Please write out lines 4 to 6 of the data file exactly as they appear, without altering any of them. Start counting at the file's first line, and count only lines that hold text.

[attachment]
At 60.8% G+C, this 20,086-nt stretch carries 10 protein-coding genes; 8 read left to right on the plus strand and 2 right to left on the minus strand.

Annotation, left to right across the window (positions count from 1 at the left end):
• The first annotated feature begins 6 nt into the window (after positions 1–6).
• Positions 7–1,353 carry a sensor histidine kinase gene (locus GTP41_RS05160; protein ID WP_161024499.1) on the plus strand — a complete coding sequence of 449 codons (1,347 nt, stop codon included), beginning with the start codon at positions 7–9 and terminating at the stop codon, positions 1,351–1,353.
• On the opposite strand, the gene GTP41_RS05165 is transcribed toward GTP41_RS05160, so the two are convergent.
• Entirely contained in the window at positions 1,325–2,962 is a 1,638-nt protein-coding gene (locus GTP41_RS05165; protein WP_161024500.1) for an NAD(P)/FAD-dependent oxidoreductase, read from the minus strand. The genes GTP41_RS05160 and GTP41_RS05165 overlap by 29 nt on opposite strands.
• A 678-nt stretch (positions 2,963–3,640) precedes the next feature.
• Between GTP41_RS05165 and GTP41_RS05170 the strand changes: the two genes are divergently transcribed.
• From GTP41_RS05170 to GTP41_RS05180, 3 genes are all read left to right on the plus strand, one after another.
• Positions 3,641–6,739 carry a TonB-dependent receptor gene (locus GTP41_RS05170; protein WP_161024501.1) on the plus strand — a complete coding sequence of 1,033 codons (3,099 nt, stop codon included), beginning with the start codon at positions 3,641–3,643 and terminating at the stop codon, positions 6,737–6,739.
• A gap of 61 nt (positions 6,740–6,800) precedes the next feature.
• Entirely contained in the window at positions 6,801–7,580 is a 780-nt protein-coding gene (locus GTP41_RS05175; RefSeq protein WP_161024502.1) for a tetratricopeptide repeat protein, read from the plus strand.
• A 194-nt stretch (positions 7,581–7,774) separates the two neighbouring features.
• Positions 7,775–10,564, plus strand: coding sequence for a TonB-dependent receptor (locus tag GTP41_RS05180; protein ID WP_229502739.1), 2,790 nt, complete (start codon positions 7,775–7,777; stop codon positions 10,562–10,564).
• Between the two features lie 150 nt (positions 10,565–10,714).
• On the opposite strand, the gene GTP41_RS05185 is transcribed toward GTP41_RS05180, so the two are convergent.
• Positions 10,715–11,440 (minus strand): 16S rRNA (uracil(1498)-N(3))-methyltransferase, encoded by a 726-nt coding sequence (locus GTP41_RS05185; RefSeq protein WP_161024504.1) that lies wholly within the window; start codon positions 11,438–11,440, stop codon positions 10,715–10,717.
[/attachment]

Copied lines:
• Positions 7–1,353 carry a sensor histidine kinase gene (locus GTP41_RS05160; protein ID WP_161024499.1) on the plus strand — a complete coding sequence of 449 codons (1,347 nt, stop codon included), beginning with the start codon at positions 7–9 and terminating at the stop codon, positions 1,351–1,353.
• On the opposite strand, the gene GTP41_RS05165 is transcribed toward GTP41_RS05160, so the two are convergent.
• Entirely contained in the window at positions 1,325–2,962 is a 1,638-nt protein-coding gene (locus GTP41_RS05165; protein WP_161024500.1) for an NAD(P)/FAD-dependent oxidoreductase, read from the minus strand. The genes GTP41_RS05160 and GTP41_RS05165 overlap by 29 nt on opposite strands.